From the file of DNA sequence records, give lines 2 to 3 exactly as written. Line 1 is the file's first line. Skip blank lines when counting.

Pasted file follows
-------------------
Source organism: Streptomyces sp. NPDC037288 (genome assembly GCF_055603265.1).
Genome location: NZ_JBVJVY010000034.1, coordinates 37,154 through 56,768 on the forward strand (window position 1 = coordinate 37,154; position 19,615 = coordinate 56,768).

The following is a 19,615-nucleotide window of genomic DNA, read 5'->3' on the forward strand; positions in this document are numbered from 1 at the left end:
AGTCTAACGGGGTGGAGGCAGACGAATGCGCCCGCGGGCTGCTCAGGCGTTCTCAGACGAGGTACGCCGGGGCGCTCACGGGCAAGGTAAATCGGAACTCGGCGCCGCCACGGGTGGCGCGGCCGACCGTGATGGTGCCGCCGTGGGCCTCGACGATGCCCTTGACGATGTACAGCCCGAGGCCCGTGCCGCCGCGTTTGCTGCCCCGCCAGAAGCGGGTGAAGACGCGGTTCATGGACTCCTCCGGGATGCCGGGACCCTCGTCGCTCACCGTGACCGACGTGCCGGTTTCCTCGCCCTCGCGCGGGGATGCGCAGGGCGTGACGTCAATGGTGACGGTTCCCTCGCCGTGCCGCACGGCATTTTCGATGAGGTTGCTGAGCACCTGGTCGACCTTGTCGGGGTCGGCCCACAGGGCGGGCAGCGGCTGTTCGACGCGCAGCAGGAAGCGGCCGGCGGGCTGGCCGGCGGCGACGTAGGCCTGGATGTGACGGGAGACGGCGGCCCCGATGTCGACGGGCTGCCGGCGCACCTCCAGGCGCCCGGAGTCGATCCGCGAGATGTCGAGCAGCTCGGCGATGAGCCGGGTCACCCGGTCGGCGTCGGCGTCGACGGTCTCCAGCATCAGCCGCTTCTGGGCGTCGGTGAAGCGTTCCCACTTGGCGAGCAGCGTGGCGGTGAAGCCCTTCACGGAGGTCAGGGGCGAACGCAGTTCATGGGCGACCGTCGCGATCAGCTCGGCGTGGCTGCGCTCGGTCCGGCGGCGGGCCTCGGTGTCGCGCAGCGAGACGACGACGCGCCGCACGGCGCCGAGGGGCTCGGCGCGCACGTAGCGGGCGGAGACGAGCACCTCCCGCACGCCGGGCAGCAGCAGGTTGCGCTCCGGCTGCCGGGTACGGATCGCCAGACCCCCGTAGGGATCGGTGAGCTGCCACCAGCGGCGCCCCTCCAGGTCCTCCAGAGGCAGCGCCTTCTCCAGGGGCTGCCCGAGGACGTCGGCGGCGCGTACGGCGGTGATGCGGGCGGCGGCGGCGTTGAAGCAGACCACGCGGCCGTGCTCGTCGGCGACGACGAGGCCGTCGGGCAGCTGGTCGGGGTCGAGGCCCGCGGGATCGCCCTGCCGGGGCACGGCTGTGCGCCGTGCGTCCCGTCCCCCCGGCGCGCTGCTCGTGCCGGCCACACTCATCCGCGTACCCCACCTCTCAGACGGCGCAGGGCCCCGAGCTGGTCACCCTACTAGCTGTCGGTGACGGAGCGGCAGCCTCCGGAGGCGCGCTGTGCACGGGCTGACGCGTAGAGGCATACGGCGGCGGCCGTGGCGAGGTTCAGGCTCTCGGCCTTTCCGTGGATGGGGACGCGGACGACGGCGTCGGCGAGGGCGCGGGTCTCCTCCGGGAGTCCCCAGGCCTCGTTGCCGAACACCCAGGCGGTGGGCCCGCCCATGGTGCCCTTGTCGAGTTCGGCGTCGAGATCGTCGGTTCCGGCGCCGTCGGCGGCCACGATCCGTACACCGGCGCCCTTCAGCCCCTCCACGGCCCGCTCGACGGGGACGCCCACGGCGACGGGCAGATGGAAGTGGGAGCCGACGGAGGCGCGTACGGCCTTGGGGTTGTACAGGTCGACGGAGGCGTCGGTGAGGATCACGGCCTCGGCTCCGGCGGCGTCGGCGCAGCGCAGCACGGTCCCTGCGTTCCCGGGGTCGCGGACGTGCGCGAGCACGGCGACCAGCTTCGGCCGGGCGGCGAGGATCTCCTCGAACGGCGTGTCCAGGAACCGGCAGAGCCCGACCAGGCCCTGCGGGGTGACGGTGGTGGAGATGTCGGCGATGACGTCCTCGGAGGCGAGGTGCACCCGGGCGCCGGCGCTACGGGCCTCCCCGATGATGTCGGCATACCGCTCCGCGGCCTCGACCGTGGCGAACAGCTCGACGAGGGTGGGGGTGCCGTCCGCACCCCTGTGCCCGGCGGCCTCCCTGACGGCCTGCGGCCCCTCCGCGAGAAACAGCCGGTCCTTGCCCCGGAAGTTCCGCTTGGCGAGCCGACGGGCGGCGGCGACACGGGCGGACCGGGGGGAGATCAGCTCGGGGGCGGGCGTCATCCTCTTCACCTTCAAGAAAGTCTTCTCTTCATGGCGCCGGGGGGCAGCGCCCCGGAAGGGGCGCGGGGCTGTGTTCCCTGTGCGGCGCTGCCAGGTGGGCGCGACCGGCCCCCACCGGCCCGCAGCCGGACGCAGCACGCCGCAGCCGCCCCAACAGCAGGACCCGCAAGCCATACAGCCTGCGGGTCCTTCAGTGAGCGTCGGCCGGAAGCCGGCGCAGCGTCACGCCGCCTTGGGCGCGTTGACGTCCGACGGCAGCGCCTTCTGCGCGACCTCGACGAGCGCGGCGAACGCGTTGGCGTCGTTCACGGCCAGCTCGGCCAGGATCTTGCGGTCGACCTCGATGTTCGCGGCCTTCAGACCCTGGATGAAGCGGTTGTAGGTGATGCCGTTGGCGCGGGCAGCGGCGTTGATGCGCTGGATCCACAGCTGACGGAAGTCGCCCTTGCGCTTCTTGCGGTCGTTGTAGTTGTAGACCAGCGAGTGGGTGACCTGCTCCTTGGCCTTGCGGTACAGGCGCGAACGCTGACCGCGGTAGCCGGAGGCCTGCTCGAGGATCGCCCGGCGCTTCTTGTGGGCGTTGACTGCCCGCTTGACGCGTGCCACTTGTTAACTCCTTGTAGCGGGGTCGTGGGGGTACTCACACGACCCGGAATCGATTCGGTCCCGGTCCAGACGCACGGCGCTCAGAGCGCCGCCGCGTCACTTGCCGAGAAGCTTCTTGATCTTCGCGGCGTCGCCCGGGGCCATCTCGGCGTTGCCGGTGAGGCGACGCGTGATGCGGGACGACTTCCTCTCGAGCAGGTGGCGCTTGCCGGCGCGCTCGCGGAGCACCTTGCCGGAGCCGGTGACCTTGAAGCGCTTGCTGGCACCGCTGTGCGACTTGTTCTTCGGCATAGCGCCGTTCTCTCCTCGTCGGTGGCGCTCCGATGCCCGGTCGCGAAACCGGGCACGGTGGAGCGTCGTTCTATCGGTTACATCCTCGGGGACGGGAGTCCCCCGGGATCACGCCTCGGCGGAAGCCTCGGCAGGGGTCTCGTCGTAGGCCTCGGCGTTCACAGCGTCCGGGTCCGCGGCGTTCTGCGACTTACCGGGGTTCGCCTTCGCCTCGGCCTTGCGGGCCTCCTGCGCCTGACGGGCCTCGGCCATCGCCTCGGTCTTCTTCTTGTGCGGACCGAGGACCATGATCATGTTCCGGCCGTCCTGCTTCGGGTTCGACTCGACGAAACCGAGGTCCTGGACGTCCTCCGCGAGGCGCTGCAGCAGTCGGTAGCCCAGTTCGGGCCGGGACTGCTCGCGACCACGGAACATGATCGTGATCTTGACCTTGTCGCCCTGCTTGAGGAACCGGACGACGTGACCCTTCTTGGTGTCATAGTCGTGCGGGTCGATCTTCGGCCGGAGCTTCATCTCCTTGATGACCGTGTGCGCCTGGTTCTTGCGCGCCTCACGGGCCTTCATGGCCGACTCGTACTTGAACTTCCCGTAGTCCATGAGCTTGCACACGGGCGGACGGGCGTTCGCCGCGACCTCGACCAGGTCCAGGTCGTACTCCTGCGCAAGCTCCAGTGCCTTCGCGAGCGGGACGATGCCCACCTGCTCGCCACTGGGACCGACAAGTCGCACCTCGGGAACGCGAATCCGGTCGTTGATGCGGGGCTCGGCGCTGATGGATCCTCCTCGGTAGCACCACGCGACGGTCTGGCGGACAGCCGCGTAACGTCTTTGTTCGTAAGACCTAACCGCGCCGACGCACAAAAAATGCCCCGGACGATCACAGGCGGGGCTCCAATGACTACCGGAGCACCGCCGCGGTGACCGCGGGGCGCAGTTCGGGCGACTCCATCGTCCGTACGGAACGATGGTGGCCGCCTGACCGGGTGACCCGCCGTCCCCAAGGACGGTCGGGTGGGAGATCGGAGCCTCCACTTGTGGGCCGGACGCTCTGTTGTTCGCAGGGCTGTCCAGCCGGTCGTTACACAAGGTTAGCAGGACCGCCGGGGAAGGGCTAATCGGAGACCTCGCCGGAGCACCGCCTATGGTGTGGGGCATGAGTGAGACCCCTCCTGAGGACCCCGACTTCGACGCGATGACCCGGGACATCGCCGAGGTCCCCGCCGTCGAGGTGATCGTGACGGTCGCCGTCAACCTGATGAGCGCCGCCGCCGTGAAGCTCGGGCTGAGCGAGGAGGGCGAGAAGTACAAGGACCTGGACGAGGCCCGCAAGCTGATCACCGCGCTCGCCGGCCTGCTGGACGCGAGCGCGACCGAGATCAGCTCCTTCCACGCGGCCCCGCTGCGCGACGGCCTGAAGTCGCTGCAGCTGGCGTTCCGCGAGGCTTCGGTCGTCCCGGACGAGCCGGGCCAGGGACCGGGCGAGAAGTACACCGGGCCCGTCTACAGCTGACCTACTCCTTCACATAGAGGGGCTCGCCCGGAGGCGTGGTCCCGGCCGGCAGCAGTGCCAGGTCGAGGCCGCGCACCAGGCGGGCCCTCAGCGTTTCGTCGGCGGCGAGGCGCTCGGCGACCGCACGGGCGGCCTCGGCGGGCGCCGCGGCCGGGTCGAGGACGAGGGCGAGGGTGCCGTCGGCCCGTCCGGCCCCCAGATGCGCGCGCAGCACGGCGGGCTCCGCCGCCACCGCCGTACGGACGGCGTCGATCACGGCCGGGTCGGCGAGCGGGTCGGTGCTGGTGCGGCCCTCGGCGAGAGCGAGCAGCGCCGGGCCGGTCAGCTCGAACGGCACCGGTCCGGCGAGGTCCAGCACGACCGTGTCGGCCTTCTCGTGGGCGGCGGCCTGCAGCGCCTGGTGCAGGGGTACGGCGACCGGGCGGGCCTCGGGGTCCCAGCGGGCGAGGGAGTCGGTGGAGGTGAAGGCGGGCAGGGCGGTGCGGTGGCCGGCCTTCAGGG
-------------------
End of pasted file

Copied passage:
Genome location: NZ_JBVJVY010000034.1, coordinates 37,154 through 56,768 on the forward strand (window position 1 = coordinate 37,154; position 19,615 = coordinate 56,768).

The following is a 19,615-nucleotide window of genomic DNA, read 5'->3' on the forward strand; positions in this document are numbered from 1 at the left end: